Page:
The tahiti lime is fruiting for the first time. Until this morning it has fifteen fruit on it. Now there are only eleven left, as I made what Tesco calls Key Lime Pie. I’m not sure what Florida residents will think about the recipe, but it was very easy to make and absolutely delicious. 

This picture is courtesy of Pixabay—my basic pie looked the same, but the presentation was so much prettier I used this photo instead of my own. 

Have you ever grown anything exotic?

Christina Hollis's first non-fiction book, Struggle and Suffrage in Bristol will be published by Pen and Sword Books on 28th February 2019. You can find out more about that here, catch up with her at, on Twitter, Facebookand see a full list of her published books at

Sunday, January 13, 2019

Pop vs. Soda

I'm went to Susan Gable's this weekend to film more Trippin' with Holly and Susan videos. They're so much fun to make because they're really just the two of us gabbing. That's something we do well and with ease. We talk about anything from our writing/books, to pop vs. soda. Yes, that's a thing. Different regions have different words for the same thing. It's not just a US thing.

I have some lovely UK friends. One of them taught me that the word knackered meant tired. It was a big conference so I was knackered a lot of the time.  I happened to mention my knackeredness to my dear friend, Kate Walker (who also blogs here) and she said I shouldn't be knackered because it meant tired, but in an "after-glow" sort of way.  Uh, Himself (my husband) was in Erie and I was not, so I definitely wasn't that kind of knackered. When I mentioned it to my other friend, she said that wasn't right. So we went to the ultimate authority, some English editors. They said I could indeed be knackered even though Himself was in Erie. LOL And then it was agreed that Kate had a dirty, dirty mind. (Said with a very English accent and a smile, so it was endearing.)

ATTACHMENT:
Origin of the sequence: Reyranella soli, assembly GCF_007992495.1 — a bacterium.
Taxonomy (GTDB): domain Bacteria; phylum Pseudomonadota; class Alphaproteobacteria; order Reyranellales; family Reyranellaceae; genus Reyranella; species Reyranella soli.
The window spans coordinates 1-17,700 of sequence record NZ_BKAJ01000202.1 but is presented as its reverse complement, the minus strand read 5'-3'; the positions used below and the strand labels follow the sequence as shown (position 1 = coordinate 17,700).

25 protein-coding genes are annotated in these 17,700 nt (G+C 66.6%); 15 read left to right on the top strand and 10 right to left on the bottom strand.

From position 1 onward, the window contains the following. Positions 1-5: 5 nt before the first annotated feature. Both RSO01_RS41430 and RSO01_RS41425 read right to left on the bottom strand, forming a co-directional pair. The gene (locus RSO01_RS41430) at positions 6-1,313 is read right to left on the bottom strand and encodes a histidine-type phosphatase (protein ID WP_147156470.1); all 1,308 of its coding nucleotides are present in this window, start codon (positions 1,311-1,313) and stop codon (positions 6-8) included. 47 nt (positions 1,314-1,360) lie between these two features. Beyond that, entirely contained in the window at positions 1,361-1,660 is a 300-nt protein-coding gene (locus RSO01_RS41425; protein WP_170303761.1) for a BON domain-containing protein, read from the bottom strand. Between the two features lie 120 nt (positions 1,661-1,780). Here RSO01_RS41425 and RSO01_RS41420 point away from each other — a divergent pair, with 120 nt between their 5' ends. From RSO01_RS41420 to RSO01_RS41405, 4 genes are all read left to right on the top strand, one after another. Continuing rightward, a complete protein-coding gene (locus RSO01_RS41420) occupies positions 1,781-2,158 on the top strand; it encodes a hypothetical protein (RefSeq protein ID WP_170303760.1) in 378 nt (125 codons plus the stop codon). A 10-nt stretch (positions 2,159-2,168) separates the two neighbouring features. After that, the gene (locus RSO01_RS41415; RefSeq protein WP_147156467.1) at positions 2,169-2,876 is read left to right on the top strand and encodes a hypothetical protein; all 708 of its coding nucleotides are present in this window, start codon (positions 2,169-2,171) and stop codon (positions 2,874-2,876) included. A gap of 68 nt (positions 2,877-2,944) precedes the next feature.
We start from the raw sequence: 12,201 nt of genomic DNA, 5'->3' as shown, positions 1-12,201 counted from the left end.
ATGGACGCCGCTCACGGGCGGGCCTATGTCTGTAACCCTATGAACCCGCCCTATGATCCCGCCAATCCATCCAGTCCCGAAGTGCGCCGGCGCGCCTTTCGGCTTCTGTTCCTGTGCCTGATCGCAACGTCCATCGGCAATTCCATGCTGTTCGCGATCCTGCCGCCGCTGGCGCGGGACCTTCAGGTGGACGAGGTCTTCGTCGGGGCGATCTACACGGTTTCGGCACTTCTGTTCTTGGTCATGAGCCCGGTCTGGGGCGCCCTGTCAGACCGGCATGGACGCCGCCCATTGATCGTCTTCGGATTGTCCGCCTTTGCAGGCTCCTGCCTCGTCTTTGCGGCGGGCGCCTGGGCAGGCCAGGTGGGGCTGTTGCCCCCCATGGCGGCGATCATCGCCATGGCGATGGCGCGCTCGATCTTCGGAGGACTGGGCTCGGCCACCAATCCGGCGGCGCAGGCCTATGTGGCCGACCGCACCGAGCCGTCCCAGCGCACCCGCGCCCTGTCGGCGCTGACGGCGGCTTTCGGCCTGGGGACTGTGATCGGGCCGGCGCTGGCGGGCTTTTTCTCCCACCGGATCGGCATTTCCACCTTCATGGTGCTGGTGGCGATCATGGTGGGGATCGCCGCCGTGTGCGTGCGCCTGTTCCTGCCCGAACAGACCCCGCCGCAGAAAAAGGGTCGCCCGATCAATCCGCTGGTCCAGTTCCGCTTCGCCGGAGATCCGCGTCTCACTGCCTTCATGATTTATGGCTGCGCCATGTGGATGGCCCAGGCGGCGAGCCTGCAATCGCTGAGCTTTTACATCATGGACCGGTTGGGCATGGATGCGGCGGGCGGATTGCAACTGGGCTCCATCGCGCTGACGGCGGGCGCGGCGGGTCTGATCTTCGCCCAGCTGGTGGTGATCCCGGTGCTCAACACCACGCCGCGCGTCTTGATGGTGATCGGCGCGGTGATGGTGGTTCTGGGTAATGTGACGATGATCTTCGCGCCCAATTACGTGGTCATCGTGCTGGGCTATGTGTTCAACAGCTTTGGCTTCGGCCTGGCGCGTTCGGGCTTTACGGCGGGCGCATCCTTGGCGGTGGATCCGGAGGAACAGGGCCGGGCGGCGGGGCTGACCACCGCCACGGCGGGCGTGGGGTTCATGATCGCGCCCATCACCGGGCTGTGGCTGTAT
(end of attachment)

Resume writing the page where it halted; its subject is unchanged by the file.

Regionalisms. They're more fun than you think. You can listen to my discussion with Susan here...
(Yes, she won the Pigs in a Blanket debate!)

We post videos (most) Mondays and Fridays. You can follow them on FB, or I park them all here on YouTube.

I will say that when I'm knackered, I do love a good pop! 



Check out 2018's releases!!
(And keep an eye out for 2019's! There are a bunch!):

Wednesday, January 09, 2019

The appeal of the single dad

There’s something very appealing, isn’t there, about a loving dad and his sweet baby?

I had a friend who was a single dad with a dear little girl. He went on a walking vacation with her in a backpack and said he couldn’t get over how much female attention he attracted. I told him I didn’t know why he was so surprised!

I like to challenge myself in my writing. My February release for Harlequin Romance, Second Chance with the Single Dad, is my first “single dad” story. It’s also my first “friends to lovers” story.

Girl-next-door schoolteacher Georgia Lang and handsome self-made millionaire Wil Hudson go way back as “just friends.” They know each other so well they claim to read each other’s thoughts. But not everyone wishes the platonic friends well and the friendship ends abruptly and painfully. What happens when Wil becomes a single dad to adorable baby Nina and asks Georgia for help? Can they salvage the friendship—and perhaps acknowledge the tiny flickering flames that just might have been there all along?

Here's the blurb for the story:

From long-lost friends...
To newfound family?

“Georgia and Wil were best friends until he married and disappeared from her life. Now he’s back, asking Georgia to forget the past and help him secure his future—the daughter he never knew he had! Georgia’s heart goes out to new dad Wil, but there’s an uncharted chemistry fizzing between them and she must protect her heart. Can they confront their unspoken attraction and finally become a family?”

I’m always seeing on social media happily married couples saying they married their best friend. Do you think friends-to-lovers is a good basis for a happy relationship? Or do you prefer the quick flare of instant attraction?

I’d love to see your comments! Post a comment to be in the draw for a signed copy of my new release Second Chance with the Single DadPlease include your email contact if you’d like to be in the draw.

Second Chance with the Single Dad is a February 2019 release from Harlequin Romance in North America; Mills & Boon True Love in the UK; and Mills & Boon Forever Romance in Australia and New Zealand.

Kandy Shepherd is a multi-published, award-winning author of contemporary romance and women’s fiction. She lives on a small farm in the Blue Mountains near Sydney, Australia, with her family and a menagerie of four-legged friends.

Visit Kandy at her website